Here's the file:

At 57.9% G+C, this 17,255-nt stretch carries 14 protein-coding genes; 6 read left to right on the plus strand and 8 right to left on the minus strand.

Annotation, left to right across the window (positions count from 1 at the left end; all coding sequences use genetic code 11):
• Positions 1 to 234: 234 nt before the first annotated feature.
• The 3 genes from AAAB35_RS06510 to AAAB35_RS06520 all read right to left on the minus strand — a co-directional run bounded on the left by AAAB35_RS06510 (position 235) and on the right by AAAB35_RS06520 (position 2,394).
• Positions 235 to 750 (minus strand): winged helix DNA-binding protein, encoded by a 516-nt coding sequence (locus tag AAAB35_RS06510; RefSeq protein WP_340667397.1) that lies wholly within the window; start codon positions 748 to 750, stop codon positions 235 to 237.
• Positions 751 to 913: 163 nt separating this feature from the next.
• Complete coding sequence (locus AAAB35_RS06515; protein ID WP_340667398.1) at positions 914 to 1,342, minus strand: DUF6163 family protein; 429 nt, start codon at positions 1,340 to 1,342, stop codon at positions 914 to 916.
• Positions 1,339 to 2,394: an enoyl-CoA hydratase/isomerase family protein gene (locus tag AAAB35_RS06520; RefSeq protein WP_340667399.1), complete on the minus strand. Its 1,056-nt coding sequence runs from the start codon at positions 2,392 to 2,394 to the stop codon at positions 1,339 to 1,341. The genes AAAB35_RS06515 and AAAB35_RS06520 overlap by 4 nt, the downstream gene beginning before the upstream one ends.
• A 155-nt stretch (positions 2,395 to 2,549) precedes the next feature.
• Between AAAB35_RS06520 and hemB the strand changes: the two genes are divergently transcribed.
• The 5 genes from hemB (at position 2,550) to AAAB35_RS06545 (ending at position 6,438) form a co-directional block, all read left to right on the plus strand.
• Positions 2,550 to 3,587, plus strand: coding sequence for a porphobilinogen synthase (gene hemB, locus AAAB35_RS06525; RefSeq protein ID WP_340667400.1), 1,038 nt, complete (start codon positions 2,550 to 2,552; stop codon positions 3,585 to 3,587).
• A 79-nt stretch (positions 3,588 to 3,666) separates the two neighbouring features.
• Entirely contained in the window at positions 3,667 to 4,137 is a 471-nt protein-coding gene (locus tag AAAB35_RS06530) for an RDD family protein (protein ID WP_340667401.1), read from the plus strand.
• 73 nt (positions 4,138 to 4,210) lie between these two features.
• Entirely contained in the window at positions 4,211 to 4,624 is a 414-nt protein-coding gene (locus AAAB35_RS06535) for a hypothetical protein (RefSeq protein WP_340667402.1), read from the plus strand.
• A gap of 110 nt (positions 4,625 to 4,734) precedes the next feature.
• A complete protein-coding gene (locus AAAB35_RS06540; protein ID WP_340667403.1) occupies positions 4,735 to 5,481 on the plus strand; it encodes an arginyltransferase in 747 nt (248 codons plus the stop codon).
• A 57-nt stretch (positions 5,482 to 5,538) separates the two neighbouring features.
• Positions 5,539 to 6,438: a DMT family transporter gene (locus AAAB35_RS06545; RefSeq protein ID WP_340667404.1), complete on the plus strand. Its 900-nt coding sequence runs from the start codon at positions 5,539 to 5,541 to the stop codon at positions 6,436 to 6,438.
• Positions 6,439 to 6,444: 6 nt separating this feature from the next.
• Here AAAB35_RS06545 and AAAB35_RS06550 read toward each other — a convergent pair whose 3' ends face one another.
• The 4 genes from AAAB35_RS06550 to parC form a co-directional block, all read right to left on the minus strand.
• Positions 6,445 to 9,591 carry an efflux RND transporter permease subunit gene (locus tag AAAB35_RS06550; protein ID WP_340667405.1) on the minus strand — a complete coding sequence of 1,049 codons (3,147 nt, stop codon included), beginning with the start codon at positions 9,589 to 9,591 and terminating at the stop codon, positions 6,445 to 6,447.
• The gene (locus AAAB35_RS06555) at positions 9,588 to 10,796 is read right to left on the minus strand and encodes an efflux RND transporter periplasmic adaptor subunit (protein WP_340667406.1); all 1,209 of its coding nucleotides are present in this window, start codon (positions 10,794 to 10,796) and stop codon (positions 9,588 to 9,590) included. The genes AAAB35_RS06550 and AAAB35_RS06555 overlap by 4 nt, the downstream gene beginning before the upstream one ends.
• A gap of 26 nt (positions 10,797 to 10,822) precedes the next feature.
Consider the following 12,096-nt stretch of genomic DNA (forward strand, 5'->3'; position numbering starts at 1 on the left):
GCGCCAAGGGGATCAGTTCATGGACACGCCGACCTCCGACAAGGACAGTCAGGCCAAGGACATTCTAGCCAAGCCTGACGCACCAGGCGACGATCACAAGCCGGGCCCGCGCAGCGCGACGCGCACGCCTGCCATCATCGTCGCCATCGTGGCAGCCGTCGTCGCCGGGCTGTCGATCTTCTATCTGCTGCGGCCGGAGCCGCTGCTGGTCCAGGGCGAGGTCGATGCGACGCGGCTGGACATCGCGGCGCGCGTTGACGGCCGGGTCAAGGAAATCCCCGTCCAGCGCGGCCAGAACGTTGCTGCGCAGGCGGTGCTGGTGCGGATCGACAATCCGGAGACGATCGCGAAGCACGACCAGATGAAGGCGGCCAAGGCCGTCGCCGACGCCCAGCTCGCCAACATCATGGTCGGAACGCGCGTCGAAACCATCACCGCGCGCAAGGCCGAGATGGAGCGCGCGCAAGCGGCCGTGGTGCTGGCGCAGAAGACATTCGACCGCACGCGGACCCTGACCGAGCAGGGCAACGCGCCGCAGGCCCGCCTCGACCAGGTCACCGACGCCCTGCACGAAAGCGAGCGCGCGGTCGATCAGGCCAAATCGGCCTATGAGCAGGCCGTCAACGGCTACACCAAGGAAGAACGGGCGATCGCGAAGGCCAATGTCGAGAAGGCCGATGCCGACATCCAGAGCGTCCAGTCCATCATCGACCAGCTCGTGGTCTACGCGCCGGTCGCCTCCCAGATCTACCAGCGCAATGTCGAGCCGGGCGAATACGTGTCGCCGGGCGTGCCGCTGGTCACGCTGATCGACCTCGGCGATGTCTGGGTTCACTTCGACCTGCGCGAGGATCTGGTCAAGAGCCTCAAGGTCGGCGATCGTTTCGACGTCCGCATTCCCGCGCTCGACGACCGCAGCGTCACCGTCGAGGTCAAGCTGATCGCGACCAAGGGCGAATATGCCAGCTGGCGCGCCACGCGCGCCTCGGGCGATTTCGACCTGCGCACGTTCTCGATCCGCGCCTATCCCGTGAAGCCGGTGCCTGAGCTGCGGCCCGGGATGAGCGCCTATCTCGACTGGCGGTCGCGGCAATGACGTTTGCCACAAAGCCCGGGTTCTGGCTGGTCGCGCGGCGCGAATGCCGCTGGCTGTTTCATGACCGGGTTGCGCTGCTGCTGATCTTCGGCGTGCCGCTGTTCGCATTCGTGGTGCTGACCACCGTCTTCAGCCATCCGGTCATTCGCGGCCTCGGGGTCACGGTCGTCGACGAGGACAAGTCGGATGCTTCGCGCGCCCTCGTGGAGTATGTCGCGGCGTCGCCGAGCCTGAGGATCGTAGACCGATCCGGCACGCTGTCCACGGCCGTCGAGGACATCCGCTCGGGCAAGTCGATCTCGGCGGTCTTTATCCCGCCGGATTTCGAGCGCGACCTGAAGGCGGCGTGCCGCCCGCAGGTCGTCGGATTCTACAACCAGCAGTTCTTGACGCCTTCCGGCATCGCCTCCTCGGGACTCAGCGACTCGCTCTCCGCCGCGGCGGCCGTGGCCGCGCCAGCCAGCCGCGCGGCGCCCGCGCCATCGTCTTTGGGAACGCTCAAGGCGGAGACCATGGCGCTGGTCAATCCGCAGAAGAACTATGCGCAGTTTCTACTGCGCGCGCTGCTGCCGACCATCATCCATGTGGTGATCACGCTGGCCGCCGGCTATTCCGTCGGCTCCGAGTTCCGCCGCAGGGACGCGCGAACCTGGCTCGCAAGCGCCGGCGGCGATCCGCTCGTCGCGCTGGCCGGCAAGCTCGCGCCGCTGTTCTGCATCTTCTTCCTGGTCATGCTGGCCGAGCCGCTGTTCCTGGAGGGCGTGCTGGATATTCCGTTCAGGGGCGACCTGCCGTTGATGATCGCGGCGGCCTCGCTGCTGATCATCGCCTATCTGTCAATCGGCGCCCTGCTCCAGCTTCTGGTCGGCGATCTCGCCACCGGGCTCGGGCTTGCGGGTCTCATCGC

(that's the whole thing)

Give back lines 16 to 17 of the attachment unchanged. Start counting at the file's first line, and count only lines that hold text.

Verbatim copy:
• Entirely contained in the window at positions 4,211 to 4,624 is a 414-nt protein-coding gene (locus AAAB35_RS06535) for a hypothetical protein (RefSeq protein WP_340667402.1), read from the plus strand.
• A gap of 110 nt (positions 4,625 to 4,734) precedes the next feature.